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Marine Battery question


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Harryh
User

Jul 9, 2014, 7:33 AM

Post #1 of 11 (1124 views)
Marine Battery question Sign In

Not exactly an auto question, but I thought someone might know.

As I understand it a marine battery can be safely discharged to a lower voltage than a car battery without damaging it. Does anyone know how low a marine battery can be safely discharged?

Thanks
Harry


Tom Greenleaf
Ultimate Carjunky / Moderator
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Jul 9, 2014, 8:23 AM

Post #2 of 11 (1116 views)
Re: Marine Battery question Sign In

Was big into boating up to yachting. Marine should have deeper cycle capability as you mentioned and dual ways to hook it up. They SHOULD also tolerate more trauma than plain automotive batteries and hold more flakes at the bottom before they would short out by themselves. Do all of them? Who knows.


Other is "Deep Cycle" designed to run and maintain a good line of power till it drops off near dead and intention is to tolerate that repeatedly better. Marine use would be for example an electric trolling motor.


Still need to know the power and amp specs for your needs on any. You didn't ask but if for a larger boat with more than one battery you should isolate one from the other so one can't take both or all down at once. Last yacht I worked on had six monster batts with a dial thing just bank 1 or bank 2 set up is common for those.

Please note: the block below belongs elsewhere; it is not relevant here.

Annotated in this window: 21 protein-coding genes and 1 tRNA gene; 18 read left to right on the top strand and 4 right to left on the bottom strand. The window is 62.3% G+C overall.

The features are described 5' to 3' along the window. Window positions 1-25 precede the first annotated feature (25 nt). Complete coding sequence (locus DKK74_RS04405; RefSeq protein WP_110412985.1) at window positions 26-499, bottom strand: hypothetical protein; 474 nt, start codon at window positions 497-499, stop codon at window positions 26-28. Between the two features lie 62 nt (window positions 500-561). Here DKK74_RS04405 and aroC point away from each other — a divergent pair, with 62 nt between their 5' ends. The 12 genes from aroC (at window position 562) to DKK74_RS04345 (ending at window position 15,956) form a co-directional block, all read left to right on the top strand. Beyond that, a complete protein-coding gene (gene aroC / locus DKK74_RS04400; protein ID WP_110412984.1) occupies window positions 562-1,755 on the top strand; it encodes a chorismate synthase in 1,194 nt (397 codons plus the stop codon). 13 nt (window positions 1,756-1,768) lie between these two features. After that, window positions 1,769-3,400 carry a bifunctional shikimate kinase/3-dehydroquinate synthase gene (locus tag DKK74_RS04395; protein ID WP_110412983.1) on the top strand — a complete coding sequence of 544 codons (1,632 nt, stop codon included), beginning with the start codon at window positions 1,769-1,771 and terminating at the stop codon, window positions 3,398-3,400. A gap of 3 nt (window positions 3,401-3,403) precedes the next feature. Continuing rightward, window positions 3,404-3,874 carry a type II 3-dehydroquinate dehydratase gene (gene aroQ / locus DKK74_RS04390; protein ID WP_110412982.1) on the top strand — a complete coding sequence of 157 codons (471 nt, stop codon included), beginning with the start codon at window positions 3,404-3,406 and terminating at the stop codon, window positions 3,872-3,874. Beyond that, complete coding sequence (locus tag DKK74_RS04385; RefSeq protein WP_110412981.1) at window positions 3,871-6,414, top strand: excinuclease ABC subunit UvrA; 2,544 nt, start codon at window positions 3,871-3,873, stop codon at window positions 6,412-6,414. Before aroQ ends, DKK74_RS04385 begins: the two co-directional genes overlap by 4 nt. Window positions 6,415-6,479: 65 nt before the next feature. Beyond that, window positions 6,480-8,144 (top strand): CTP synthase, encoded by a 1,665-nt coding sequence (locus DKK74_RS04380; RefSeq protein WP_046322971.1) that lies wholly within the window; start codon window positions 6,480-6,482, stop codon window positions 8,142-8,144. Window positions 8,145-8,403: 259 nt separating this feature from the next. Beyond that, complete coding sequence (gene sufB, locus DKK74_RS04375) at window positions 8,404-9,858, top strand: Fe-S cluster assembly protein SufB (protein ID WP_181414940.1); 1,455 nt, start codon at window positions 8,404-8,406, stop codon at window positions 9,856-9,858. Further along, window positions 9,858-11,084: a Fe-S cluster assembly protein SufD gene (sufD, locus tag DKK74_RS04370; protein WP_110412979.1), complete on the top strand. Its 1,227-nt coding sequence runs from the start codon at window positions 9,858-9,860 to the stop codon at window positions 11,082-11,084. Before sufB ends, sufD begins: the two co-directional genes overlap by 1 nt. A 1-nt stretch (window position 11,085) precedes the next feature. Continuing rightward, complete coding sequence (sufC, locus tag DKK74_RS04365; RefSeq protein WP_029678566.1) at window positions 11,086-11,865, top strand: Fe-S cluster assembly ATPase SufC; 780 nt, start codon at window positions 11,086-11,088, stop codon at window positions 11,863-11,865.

More - They are still lead/acid batteries and should be left charged when not in use or right after draining one some or a lot. Batteries freeze (even these) if totally dead and you don't want that by surprise. Best friend for these and many is a constant battery maintainer all the time. Auto on/off types not expensive and always ready for you plus they plain make batteries last longer and better.


The best of them still don't want to be totally dead - still harmful TMK to them,



T



(This post was edited by Tom Greenleaf on Jul 9, 2014, 8:25 AM)


Harryh
User

Jul 9, 2014, 9:14 AM

Post #3 of 11 (1107 views)
Re: Marine Battery question Sign In

Thanks Tom.

The battery I have is an Exide Stowaway deep cycle. It also says Marine/RV. It's 105 Amphour and 182 minutes reserve capacity. I use it on a trolling motor that draws about 36 amps at max thrust.

I've been checking into this more since I posted the question, and apparently a deep cycle battery can generally be discharged to 20% capacity, although 50% for longer life of the battery. The two pages that I found differ on the voltage at 20%. One says 11.98 volts, and the other says 11.58, so I'll check into that a little more or test it myself with a specific gravity meter. Apparently specific gravity should be 1.148 at 20%.

I was surprised to see that deep cycle batteries can be discharged so low. I'll get myself an accurate 12V panel meter to keep an eye on the battery voltage. Also surprised to see that deep cycle and marine batteries are different. Deep cycle is as you said, a little heavier duty, and a marine is somewhat of a hybrid between deep cycle and a regular car battery.


Tom Greenleaf
Ultimate Carjunky / Moderator
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Jul 9, 2014, 9:29 AM

Post #4 of 11 (1105 views)
Re: Marine Battery question Sign In

Right - Mix of "Deep Cycle", Marine and for cars and such. If you wail the heck out of these all the time check (I'd have to) on the gel cell jobs that I think can really take a beating and last very well but huge bucks!